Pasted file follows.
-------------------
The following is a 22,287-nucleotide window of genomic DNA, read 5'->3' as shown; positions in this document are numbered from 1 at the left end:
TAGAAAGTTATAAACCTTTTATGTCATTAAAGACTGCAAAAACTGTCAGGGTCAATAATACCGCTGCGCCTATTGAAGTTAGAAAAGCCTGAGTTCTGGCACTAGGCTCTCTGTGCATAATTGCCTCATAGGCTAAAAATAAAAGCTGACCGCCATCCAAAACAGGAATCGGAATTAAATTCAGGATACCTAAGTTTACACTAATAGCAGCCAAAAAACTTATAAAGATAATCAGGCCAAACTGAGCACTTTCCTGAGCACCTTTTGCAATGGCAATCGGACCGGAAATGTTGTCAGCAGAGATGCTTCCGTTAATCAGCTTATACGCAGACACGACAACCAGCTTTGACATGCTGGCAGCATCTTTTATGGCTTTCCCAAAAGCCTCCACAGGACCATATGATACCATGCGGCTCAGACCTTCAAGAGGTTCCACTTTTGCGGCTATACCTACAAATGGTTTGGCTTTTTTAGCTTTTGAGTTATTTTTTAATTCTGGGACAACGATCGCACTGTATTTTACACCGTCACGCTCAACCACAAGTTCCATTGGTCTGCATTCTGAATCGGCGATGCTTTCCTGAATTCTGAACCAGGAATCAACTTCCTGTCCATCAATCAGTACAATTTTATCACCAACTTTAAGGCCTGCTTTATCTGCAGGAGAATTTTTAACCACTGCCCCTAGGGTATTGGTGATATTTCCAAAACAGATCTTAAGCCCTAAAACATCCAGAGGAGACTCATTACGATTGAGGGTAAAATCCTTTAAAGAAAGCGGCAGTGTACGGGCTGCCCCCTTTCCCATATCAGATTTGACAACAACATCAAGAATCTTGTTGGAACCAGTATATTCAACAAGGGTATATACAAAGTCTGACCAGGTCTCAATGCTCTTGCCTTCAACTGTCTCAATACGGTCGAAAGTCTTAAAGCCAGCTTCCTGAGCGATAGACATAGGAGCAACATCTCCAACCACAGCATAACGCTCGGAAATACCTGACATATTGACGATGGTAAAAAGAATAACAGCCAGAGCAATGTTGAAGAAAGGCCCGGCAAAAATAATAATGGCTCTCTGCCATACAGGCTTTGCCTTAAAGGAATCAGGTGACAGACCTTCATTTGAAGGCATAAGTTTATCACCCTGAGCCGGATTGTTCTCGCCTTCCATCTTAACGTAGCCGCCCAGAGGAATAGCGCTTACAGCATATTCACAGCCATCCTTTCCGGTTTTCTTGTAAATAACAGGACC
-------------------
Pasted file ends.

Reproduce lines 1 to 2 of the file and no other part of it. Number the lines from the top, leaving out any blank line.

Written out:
The following is a 22,287-nucleotide window of genomic DNA, read 5'->3' as shown; positions in this document are numbered from 1 at the left end:
TAGAAAGTTATAAACCTTTTATGTCATTAAAGACTGCAAAAACTGTCAGGGTCAATAATACCGCTGCGCCTATTGAAGTTAGAAAAGCCTGAGTTCTGGCACTAGGCTCTCTGTGCATAATTGCCTCATAGGCTAAAAATAAAAGCTGACCGCCATCCAAAACAGGAATCGGAATTAAATTCAGGATACCTAAGTTTACACTAATAGCAGCCAAAAAACTTATAAAGATAATCAGGCCAAACTGAGCACTTTCCTGAGCACCTTTTGCAATGGCAATCGGACCGGAAATGTTGTCAGCAGAGATGCTTCCGTTAATCAGCTTATACGCAGACACGACAACCAGCTTTGACATGCTGGCAGCATCTTTTATGGCTTTCCCAAAAGCCTCCACAGGACCATATGATACCATGCGGCTCAGACCTTCAAGAGGTTCCACTTTTGCGGCTATACCTACAAATGGTTTGGCTTTTTTAGCTTTTGAGTTATTTTTTAATTCTGGGACAACGATCGCACTGTATTTTACACCGTCACGCTCAACCACAAGTTCCATTGGTCTGCATTCTGAATCGGCGATGCTTTCCTGAATTCTGAACCAGGAATCAACTTCCTGTCCATCAATCAGTACAATTTTATCACCAACTTTAAGGCCTGCTTTATCTGCAGGAGAATTTTTAACCACTGCCCCTAGGGTATTGGTGATATTTCCAAAACAGATCTTAAGCCCTAAAACATCCAGAGGAGACTCATTACGATTGAGGGTAAAATCCTTTAAAGAAAGCGGCAGTGTACGGGCTGCCCCCTTTCCCATATCAGATTTGACAACAACATCAAGAATCTTGTTGGAACCAGTATATTCAACAAGGGTATATACAAAGTCTGACCAGGTCTCAATGCTCTTGCCTTCAACTGTCTCAATACGGTCGAAAGTCTTAAAGCCAGCTTCCTGAGCGATAGACATAGGAGCAACATCTCCAACCACAGCATAACGCTCGGAAATACCTGACATATTGACGATGGTAAAAAGAATAACAGCCAGAGCAATGTTGAAGAAAGGCCCGGCAAAAATAATAATGGCTCTCTGCCATACAGGCTTTGCCTTAAAGGAATCAGGTGACAGACCTTCATTTGAAGGCATAAGTTTATCACCCTGAGCCGGATTGTTCTCGCCTTCCATCTTAACGTAGCCGCCCAGAGGAATAGCGCTTACAGCATATTCACAGCCATCCTTTCCGGTTTTCTTGTAAATAACAGGACC